Downing v. Country Life Insurance Company
In October 2015, Amy Downing purchased a life insurance policy from Country Life Insurance Company. She purchased both an “executive whole life” policy that would pay a flat amount of $500,000 to her beneficiaries upon her death and a “Paid-Up Additions Rider” (PUAR) that provided an additional death benefit and an investment opportunity. Although Amy's father Tom worked for Country, another employee, Robert Sullivan, met with Amy and Tom to describe the terms of the policy. Amy asked Sullivan why she needed one and a half million dollars in insurance coverage because it was a larger benefit than she expected to need and it required higher yearly premiums. Sullivan explained that although she might not need the large death benefit, the structure of the PUAR provided an investment opportunity because it maximized the policy’s cash value. Sullivan later testified that he never represented to Amy that the death benefit associated with the PUAR was a flat amount. After paying the premiums for a year, Amy informed her parents that she intended to abandon the policy and withdraw its existing cash value. Her mother Kathleen decided to look into the policy as an investment. Kathleen decided to take over payment of the premiums on Amy’s life insurance policy, including the PUAR, as an investment. With Tom’s assistance, Amy assigned her policy to Kathleen. Four months later, on January 27, 2017, Amy died in an accident. Her death occurred in the second year of her policy coverage. Country paid the death benefit of $500,000 on Amy’s whole life policy. Country also paid $108,855 on Amy’s PUAR. Kathleen sued, alleging that she was entitled to $1,095,741 on Amy’s PUAR, minus the $108,855 already paid. Judgment was rendered in favor of Country, and Kathleen appealed. The Alaska Supreme Court determined the superior court did not err in its interpretation of the insurance policy at issue, and affirmed the decision. View "Downing v. Country Life Insurance Company" on Justia Law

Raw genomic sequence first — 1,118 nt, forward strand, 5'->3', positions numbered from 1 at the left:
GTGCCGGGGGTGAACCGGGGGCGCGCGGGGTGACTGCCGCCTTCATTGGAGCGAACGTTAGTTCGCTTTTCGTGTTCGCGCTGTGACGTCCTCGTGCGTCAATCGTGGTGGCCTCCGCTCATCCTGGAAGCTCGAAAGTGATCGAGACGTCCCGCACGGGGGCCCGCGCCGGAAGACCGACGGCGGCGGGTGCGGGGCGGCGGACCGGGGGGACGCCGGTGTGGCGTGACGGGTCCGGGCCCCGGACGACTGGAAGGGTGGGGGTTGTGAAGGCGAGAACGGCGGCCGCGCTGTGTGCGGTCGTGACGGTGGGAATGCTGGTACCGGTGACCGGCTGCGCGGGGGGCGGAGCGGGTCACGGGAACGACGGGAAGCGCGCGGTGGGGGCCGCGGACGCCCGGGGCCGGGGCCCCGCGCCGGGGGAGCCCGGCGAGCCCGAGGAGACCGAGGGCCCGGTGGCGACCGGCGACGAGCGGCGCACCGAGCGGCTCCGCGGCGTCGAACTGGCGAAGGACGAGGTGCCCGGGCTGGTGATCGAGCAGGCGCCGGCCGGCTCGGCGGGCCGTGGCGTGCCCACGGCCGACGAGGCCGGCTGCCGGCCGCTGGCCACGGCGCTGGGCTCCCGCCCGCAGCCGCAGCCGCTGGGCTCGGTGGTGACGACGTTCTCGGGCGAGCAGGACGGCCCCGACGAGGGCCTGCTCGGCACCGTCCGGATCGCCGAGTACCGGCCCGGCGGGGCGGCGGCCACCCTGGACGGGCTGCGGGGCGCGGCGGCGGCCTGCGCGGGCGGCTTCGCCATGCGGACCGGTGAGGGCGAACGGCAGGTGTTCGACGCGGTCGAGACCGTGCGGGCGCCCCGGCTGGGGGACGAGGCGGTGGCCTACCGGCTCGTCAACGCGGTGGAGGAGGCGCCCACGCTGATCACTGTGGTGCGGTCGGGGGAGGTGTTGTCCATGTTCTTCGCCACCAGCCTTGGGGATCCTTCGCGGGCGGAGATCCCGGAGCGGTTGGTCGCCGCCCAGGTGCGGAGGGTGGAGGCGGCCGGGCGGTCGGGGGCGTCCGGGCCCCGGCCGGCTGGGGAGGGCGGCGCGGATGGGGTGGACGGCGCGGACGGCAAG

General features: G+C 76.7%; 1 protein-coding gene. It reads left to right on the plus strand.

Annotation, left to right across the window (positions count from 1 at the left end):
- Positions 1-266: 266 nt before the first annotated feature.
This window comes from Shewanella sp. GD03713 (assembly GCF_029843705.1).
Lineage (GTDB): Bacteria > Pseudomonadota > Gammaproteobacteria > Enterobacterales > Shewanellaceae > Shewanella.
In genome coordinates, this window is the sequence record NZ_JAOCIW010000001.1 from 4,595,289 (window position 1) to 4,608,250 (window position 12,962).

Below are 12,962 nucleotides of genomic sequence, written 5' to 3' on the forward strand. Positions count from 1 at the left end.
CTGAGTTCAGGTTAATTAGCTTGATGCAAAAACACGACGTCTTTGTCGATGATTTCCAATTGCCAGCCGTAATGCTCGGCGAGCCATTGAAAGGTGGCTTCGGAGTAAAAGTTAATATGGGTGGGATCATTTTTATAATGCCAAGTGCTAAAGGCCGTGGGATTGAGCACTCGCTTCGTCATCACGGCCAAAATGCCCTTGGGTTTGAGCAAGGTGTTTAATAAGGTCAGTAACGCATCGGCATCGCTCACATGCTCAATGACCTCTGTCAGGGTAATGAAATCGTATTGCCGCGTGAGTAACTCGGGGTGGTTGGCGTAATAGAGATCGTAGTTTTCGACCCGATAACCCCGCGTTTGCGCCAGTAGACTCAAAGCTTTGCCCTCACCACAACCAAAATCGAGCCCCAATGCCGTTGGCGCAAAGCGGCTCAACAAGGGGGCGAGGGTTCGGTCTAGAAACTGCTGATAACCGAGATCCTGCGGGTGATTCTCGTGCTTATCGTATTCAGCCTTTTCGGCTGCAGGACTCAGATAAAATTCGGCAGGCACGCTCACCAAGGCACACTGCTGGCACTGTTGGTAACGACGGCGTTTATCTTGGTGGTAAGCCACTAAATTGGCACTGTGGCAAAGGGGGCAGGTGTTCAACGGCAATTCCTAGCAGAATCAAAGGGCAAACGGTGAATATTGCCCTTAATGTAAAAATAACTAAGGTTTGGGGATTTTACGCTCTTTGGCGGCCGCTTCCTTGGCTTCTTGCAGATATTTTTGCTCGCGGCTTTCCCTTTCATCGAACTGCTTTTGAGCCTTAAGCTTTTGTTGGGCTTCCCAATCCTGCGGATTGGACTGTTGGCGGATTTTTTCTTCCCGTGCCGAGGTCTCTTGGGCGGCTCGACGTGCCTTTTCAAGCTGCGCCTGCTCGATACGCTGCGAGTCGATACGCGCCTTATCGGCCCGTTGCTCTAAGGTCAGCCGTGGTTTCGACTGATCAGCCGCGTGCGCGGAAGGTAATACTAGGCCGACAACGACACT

Glover v. Allstate Property & Casualty Insurance Co.
In this insurance dispute stemming from a fatal car collision, the Supreme Court vacated the judgment of the trial court granting summary judgment in favor of Insurer, holding that the decedent's estate was entitled to summary judgment on the issues of whether the decedent was an "insured person" and the availability of $25,000 in further UIM coverage under the decedent's parents' Allstate policy.Shelina Glover died in a car accident. The insurers of the two responsible drivers paid policy limits, and Glover's estate received separate settlements for underinsured-motorist (UIM) coverage from Glover's own carrier and from that of Glover's husband, who was driving the vehicle on the day of the accident. The Estate requested further UIM coverage under Glover's parents' Allstate policy. The trial court granted summary judgment for Allstate, concluding that the policy's offset and anti-stacking provisions barred the Estate from recovery because the amount the Estate received from other insurers exceeded the limits under the policy. The Supreme Court vacated the judgment, holding (1) Glover was an "insured person" under the policy; and (2) the Estate's UIM settlements were not offset against the policy's UMI limit, and therefore, the Estate had an additional $25,000 UIM coverage available to it under the Allstate policy. View "Glover v. Allstate Property & Casualty Insurance Co." on Justia Law
Dones v. Life Insurance Co. of North America